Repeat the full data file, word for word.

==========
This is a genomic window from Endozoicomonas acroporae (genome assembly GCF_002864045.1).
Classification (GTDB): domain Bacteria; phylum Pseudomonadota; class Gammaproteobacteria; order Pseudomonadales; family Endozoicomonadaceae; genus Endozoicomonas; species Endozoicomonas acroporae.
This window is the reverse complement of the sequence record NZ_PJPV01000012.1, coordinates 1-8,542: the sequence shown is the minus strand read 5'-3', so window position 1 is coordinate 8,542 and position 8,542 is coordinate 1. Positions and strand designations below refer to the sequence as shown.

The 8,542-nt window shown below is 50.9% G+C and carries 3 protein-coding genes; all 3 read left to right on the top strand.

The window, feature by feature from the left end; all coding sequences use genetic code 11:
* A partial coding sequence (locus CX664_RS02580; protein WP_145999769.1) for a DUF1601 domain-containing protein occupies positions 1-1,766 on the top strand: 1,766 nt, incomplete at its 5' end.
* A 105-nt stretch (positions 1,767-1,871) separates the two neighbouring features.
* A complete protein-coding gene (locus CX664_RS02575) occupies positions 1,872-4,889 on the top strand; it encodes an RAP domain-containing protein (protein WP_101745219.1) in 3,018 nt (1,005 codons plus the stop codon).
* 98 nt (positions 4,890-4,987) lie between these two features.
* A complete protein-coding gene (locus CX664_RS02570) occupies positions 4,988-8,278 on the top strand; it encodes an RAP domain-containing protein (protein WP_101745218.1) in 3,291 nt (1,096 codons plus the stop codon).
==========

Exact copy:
This is a genomic window from Endozoicomonas acroporae (genome assembly GCF_002864045.1).
Classification (GTDB): domain Bacteria; phylum Pseudomonadota; class Gammaproteobacteria; order Pseudomonadales; family Endozoicomonadaceae; genus Endozoicomonas; species Endozoicomonas acroporae.
This window is the reverse complement of the sequence record NZ_PJPV01000012.1, coordinates 1-8,542: the sequence shown is the minus strand read 5'-3', so window position 1 is coordinate 8,542 and position 8,542 is coordinate 1. Positions and strand designations below refer to the sequence as shown.

The 8,542-nt window shown below is 50.9% G+C and carries 3 protein-coding genes; all 3 read left to right on the top strand.

The window, feature by feature from the left end; all coding sequences use genetic code 11:
* A partial coding sequence (locus CX664_RS02580; protein WP_145999769.1) for a DUF1601 domain-containing protein occupies positions 1-1,766 on the top strand: 1,766 nt, incomplete at its 5' end.
* A 105-nt stretch (positions 1,767-1,871) separates the two neighbouring features.
* A complete protein-coding gene (locus CX664_RS02575) occupies positions 1,872-4,889 on the top strand; it encodes an RAP domain-containing protein (protein WP_101745219.1) in 3,018 nt (1,005 codons plus the stop codon).
* 98 nt (positions 4,890-4,987) lie between these two features.
* A complete protein-coding gene (locus CX664_RS02570) occupies positions 4,988-8,278 on the top strand; it encodes an RAP domain-containing protein (protein WP_101745218.1) in 3,291 nt (1,096 codons plus the stop codon).